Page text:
Creating new notation styles

Creating new notation styles

Rosegarden's notation editor has the ability to display and edit notes in various standard styles: classical, diamond heads and so on. These styles are all defined in XML style definition files installed along with the application, and it's possible to create a new one by writing a simple XML file. Rosegarden simply looks at the set of installed files to determine which styles to offer the user. You can refer to the default set of files in the styles subdirectory of the Rosegarden installation directory for examples.

The file format is not yet especially comprehensive; at the moment it has been designed to be powerful enough to describe the standard styles that come with Rosegarden, but not much more. If you should try to create new styles this way, we'd be very interested in your feedback on the Rosegarden mailing-lists.

Notation style XML format

Here is a summary of the XML elements that may be used in a style definition file.


This element must exist in every style file, and should contain all the other elements. It has one optional attribute, "base-style", which may be used to name a style from which this style takes the default values for any parameters not specified elsewhere in the present file. It's often good practice to define a style in terms of the minimal difference from a given base style: see the supplied Cross.xml for a particularly simple example.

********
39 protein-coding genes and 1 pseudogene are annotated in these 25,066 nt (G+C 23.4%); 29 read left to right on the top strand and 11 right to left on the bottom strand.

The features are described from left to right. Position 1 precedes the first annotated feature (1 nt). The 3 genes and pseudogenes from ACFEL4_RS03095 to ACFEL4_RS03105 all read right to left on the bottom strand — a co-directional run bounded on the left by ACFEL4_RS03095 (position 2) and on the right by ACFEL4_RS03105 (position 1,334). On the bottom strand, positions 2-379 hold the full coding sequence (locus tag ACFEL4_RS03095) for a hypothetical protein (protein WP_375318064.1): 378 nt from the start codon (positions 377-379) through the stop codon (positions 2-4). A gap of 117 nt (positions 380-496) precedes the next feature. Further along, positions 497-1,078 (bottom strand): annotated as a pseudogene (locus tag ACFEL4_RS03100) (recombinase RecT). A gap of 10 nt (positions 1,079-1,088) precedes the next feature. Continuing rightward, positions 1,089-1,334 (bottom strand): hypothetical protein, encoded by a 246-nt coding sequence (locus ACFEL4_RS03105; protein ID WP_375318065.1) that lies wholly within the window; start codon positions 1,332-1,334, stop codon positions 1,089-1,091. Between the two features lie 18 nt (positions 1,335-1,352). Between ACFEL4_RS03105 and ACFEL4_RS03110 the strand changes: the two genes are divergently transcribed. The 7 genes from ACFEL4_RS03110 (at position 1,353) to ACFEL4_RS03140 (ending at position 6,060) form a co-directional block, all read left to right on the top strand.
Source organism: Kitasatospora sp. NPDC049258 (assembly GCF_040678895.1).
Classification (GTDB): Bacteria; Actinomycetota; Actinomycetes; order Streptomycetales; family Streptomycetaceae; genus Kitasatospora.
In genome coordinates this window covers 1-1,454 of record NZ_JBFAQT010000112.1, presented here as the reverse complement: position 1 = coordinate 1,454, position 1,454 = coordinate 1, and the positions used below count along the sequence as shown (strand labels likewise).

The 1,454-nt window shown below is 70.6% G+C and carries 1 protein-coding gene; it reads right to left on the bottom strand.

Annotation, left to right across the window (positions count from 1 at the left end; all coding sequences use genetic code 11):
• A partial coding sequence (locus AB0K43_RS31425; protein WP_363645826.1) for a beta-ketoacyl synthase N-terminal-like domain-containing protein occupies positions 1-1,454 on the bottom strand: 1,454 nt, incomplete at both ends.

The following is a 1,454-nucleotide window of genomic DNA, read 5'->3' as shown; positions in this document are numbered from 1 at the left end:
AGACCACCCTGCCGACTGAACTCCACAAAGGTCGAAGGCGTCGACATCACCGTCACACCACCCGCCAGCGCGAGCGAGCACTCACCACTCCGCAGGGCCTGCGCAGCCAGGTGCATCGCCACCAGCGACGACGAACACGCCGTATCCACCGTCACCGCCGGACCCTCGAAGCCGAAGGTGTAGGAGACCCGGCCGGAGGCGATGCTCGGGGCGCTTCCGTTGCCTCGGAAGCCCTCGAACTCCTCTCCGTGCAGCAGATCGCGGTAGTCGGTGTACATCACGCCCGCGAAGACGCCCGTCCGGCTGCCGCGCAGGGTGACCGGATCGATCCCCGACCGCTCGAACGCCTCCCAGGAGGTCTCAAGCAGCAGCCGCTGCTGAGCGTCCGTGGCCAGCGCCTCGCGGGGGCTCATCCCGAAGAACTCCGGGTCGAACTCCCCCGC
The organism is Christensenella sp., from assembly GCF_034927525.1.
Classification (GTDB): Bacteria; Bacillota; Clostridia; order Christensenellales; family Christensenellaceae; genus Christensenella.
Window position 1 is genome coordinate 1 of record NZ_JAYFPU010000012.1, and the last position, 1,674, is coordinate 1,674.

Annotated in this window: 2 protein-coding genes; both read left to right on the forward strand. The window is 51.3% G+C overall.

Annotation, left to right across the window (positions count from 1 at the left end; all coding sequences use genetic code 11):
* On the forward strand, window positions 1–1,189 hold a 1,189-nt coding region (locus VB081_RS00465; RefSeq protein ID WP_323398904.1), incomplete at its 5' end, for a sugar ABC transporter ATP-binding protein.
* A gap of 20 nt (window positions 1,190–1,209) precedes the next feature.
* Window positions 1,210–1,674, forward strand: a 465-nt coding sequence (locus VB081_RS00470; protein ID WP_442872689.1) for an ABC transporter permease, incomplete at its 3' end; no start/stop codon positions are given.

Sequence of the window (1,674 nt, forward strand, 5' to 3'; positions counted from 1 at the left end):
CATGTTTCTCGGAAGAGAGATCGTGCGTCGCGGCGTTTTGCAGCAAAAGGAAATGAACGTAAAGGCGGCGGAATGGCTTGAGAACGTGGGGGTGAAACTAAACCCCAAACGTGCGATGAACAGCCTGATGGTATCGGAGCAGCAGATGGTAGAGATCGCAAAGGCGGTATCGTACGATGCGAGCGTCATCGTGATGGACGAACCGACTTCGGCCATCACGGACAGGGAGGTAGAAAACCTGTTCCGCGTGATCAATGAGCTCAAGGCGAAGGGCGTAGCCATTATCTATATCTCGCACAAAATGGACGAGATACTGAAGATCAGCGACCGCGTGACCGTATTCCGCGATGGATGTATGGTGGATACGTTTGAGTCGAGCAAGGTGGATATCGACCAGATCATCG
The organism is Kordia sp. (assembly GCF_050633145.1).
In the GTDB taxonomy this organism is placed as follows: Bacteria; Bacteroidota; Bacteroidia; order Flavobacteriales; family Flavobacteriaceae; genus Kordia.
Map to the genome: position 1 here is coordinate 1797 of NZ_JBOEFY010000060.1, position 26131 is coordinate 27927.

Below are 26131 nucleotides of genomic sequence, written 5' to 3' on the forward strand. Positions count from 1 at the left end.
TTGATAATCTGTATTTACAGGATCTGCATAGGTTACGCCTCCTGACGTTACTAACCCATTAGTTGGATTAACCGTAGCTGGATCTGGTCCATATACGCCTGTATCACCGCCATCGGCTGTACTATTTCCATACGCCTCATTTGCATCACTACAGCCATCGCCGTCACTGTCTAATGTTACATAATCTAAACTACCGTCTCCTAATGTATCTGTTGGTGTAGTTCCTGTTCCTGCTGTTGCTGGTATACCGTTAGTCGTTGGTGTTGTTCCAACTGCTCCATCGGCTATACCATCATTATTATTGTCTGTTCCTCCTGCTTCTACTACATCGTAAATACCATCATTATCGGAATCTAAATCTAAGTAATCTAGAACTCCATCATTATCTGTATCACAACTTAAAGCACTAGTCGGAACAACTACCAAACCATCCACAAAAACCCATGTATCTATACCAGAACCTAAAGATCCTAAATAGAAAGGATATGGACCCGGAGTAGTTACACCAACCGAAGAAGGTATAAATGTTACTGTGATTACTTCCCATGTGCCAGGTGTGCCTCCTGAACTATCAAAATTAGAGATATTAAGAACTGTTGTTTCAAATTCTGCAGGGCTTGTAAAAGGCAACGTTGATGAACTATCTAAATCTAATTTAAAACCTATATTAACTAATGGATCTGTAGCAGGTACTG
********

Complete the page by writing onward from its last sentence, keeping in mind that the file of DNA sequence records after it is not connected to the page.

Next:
Note that the "rosegarden-note-style" element does not give the name of the style being defined, which is instead currently drawn from the name of the file. At some point in the future we may add internationalizable style name attributes to this element.

global, note

Within the "rosegarden-note-style" element, there may be one "global" element and any number of "note" elements. We describe these together, as they have almost identical sets of attributes. The "global" element simply provides default values for those parameters not specified for a particular note type in any following "note" element.

The attributes for these elements are as follows. All of these are optional except as described:


Only relevant to the "note" element, and mandatory for that element. This attribute specifies which sort of note is being styled. Legal values are textual American or British note names (from "64th", "sixth-fourth note", "hemidemisemiquaver" etc to "double whole note").


Defines a note head shape for this style. Any string is a legal value, but the only values implemented so far are "angled oval", "level oval", "breve", "cross", "triangle up", "triangle down", "diamond" and "rectangle". The value "number" is also recognised but not yet implemented.


Defines a note font character name to be used as the note head for this style. An element may supply a "shape" or "charname" attribute, but not both. The name should be one of those defined in the current notation font's symbol map (in a "name" attribute).


Specifies whether this note should have a filled head (where applicable, i.e. where the shape attribute supplies a shape that is available both filled and unfilled). Must be "true" or "false".


Specifies whether this note should have a stem. Must be "true" or "false".


Defines how many flags or beams this note should have. The valid range is 0 to 4.


Defines how many slashes this note should have across its stem.


Specifies in which x position the stem fixes to the note head. Acceptable values are "normal" (the right side when the stem points up, the left when it points down), "central", and "reversed" (left side when the stem points up, right when it points down).


Specifies in which y position the stem fixes to the note head. Acceptable values are "near" (the stem fixes to the top when pointing up, the bottom when pointing down), "middle", or "far".